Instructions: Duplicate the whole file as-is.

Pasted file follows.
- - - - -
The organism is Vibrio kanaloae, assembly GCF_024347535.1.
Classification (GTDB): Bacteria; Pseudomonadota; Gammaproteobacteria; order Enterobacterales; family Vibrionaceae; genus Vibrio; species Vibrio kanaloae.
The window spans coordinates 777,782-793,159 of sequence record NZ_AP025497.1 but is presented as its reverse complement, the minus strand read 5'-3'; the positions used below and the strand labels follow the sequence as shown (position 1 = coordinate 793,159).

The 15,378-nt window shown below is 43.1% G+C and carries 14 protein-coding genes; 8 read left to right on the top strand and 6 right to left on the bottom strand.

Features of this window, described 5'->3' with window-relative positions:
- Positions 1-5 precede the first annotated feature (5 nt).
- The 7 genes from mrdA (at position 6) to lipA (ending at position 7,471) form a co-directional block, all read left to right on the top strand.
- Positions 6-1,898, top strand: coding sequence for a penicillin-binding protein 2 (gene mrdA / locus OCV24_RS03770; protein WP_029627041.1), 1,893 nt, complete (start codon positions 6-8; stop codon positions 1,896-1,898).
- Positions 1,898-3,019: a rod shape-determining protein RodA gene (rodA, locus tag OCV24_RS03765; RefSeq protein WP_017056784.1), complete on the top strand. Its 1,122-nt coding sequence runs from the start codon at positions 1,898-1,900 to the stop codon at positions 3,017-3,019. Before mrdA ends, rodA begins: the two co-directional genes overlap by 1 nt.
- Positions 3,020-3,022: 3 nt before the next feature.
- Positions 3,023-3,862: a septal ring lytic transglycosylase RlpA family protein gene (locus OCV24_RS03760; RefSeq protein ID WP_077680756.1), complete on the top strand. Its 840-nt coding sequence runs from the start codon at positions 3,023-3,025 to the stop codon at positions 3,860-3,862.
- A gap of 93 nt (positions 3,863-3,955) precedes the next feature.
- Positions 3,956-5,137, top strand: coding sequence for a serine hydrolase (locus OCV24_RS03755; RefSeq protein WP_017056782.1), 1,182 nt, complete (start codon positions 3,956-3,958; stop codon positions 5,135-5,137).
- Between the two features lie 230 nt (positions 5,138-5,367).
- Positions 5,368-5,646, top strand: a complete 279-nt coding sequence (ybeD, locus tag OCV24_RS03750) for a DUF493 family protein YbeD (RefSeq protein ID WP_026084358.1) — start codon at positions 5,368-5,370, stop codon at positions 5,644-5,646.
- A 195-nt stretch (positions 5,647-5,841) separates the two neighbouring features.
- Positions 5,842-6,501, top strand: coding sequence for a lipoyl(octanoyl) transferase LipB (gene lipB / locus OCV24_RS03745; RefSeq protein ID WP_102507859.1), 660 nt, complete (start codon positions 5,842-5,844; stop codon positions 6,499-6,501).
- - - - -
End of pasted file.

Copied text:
The organism is Vibrio kanaloae, assembly GCF_024347535.1.
Classification (GTDB): Bacteria; Pseudomonadota; Gammaproteobacteria; order Enterobacterales; family Vibrionaceae; genus Vibrio; species Vibrio kanaloae.
The window spans coordinates 777,782-793,159 of sequence record NZ_AP025497.1 but is presented as its reverse complement, the minus strand read 5'-3'; the positions used below and the strand labels follow the sequence as shown (position 1 = coordinate 793,159).

The 15,378-nt window shown below is 43.1% G+C and carries 14 protein-coding genes; 8 read left to right on the top strand and 6 right to left on the bottom strand.

Features of this window, described 5'->3' with window-relative positions:
- Positions 1-5 precede the first annotated feature (5 nt).
- The 7 genes from mrdA (at position 6) to lipA (ending at position 7,471) form a co-directional block, all read left to right on the top strand.
- Positions 6-1,898, top strand: coding sequence for a penicillin-binding protein 2 (gene mrdA / locus OCV24_RS03770; protein WP_029627041.1), 1,893 nt, complete (start codon positions 6-8; stop codon positions 1,896-1,898).
- Positions 1,898-3,019: a rod shape-determining protein RodA gene (rodA, locus tag OCV24_RS03765; RefSeq protein WP_017056784.1), complete on the top strand. Its 1,122-nt coding sequence runs from the start codon at positions 1,898-1,900 to the stop codon at positions 3,017-3,019. Before mrdA ends, rodA begins: the two co-directional genes overlap by 1 nt.
- Positions 3,020-3,022: 3 nt before the next feature.
- Positions 3,023-3,862: a septal ring lytic transglycosylase RlpA family protein gene (locus OCV24_RS03760; RefSeq protein ID WP_077680756.1), complete on the top strand. Its 840-nt coding sequence runs from the start codon at positions 3,023-3,025 to the stop codon at positions 3,860-3,862.
- A gap of 93 nt (positions 3,863-3,955) precedes the next feature.
- Positions 3,956-5,137, top strand: coding sequence for a serine hydrolase (locus OCV24_RS03755; RefSeq protein WP_017056782.1), 1,182 nt, complete (start codon positions 3,956-3,958; stop codon positions 5,135-5,137).
- Between the two features lie 230 nt (positions 5,138-5,367).
- Positions 5,368-5,646, top strand: a complete 279-nt coding sequence (ybeD, locus tag OCV24_RS03750) for a DUF493 family protein YbeD (RefSeq protein ID WP_026084358.1) — start codon at positions 5,368-5,370, stop codon at positions 5,644-5,646.
- A 195-nt stretch (positions 5,647-5,841) separates the two neighbouring features.
- Positions 5,842-6,501, top strand: coding sequence for a lipoyl(octanoyl) transferase LipB (gene lipB / locus OCV24_RS03745; RefSeq protein ID WP_102507859.1), 660 nt, complete (start codon positions 5,842-5,844; stop codon positions 6,499-6,501).